Following the Norwegian government’s goal to be a ‘low emission society’ by 2050, there is a significant push to develop offshore renewable energy; principally offshore wind, but also wave and tidal stream. The MarinLab towing tank at the Western Norway University of Applied Sciences, Norway is 50 m long with a 3.0×2.2 m section and was inaugurated in 2016 as an educational and research facility, supporting local industry to achieve a low-carbon transition.
To advance knowledge of aero- or hydrodynamic interaction of future turbines for both wind and tidal stream energy, a model scale test-bed horizontal axis turbine has been developed. This turbine will enable testing of rotor diameters typically in the range of 500-600 mm. The turbine is instrumented with a torque-thrust sensor of 5 Nm/100 N capacity, custom-manufactured by Marin in the Netherlands. The turbine is speed regulated via a 4096 counts angular encoder connected to a 200 W Maxon EC-i brushless motor.
Before testing new rotor geometries, a benchmarking study is being undertaken with an existing known geometry. The benchmark rotor has diameter, D=700 mm and employs the same NACA 63418 airfoil as Mycek et al. (2014), allowing comparison. Unlike Mycek et al. (2014), the nacelle has a nominal diameter of 90 mm and length 760 mm. The size of the rotor risks exceeding the capacity of the torque sensor, such that maximum tow-speed is limited to 0.8 m/s. The benchmark blades are machined from solid aluminium in a four-axis CNC milling machine, following a method similar to Payne et al. (2017). Due to machining limitations, the minimum trailing edge thickness is specified as 0.2 mm. The final surface finish is achieved by manual polishing, and the final dimensions, quantified using a Hexagon ROMER Absolute laser scanner, are found to be within ±0.2 mm accuracy. Future blade sets will typically have a smaller diameter, allowing for 3D printing and consistency of surface finish.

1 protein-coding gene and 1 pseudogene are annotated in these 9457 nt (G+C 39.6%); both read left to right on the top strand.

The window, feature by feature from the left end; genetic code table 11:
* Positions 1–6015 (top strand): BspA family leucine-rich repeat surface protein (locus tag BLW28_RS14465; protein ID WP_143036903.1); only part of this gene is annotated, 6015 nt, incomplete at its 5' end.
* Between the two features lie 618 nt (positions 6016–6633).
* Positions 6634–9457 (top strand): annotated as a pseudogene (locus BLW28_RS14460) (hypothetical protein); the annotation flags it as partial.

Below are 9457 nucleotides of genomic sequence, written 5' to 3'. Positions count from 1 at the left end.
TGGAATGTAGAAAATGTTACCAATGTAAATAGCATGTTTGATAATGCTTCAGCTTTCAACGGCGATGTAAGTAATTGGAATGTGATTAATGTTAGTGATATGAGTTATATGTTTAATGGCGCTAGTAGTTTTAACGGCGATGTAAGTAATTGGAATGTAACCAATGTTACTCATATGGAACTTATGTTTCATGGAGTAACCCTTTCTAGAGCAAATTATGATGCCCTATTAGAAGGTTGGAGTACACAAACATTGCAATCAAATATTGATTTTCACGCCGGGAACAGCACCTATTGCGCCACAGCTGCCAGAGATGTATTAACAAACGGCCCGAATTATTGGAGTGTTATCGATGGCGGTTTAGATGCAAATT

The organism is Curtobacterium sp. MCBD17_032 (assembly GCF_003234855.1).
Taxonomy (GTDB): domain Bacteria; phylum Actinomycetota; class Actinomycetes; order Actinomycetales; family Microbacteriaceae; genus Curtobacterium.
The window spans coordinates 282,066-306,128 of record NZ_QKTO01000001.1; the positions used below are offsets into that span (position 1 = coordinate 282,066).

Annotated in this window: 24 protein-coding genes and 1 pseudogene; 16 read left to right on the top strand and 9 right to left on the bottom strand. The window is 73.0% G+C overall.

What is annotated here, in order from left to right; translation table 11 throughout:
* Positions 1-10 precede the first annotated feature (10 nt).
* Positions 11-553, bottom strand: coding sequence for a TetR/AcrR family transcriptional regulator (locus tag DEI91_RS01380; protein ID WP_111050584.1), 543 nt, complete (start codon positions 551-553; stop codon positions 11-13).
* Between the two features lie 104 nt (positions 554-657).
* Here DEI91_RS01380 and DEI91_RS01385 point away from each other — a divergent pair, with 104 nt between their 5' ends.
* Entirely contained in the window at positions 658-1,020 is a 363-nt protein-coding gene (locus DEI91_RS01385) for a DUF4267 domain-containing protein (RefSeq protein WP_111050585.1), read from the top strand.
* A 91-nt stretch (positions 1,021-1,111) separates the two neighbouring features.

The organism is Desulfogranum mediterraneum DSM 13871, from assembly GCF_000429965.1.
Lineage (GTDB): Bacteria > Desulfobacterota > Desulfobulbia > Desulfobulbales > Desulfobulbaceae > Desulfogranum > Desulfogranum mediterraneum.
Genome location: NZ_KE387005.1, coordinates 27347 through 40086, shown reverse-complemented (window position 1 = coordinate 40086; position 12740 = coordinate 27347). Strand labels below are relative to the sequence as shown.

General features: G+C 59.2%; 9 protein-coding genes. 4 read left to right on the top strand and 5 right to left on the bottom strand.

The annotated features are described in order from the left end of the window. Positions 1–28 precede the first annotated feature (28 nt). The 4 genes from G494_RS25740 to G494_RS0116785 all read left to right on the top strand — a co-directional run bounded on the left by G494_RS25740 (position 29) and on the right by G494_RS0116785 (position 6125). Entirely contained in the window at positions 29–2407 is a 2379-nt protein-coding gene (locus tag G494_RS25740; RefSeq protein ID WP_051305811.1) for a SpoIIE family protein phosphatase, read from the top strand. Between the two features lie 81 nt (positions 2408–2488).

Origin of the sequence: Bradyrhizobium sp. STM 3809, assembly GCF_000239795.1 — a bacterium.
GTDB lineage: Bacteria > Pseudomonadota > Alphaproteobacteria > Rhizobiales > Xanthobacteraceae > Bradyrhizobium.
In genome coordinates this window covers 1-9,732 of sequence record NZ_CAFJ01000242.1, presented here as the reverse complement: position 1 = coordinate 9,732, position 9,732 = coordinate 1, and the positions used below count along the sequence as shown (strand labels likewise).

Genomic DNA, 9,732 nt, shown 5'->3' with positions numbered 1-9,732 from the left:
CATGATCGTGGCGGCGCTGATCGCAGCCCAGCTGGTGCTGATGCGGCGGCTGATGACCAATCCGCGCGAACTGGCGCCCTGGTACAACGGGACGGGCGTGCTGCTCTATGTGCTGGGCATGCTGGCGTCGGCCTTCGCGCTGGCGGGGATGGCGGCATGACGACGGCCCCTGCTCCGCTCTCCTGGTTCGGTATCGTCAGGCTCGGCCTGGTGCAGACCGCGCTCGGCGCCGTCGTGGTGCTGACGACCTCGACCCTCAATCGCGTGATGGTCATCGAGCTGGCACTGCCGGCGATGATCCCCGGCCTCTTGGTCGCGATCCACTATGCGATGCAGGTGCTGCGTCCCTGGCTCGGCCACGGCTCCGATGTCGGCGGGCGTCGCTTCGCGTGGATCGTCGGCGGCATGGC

A blade-element momentum model has been run with Prandtl tip and hub losses and 0° pitch (Fig. I). Lift and drag coefficients were calculated for a range of chord Reynolds numbers using XFOIL, for angles of attack between -5 to 16° and extrapolated to ±180° with Viterna’s method. Due to difficulties in estimating laminar-turbulent transition around critical Reynolds numbers, there is uncertainty in the XFOIL coefficients. At peak TSR, the chord-based Reynolds number is approximately 280k at 3/4 span. Curves for both Rec =250k (solid) and 500k (dashed) with Ncrit = 9 are presented, showing a significant drop in performance for lower Reynolds numbers, due to a collapse in Cl/Cd. Initial tests were conducted in near- zero ambient turbulence, though passive turbulence grids are available for future testing. Reasonable agreement on CT is observed when corrected for blockage according to Bahaj (2007), and further assessment will provide results on CP, tower loads and wake recovery.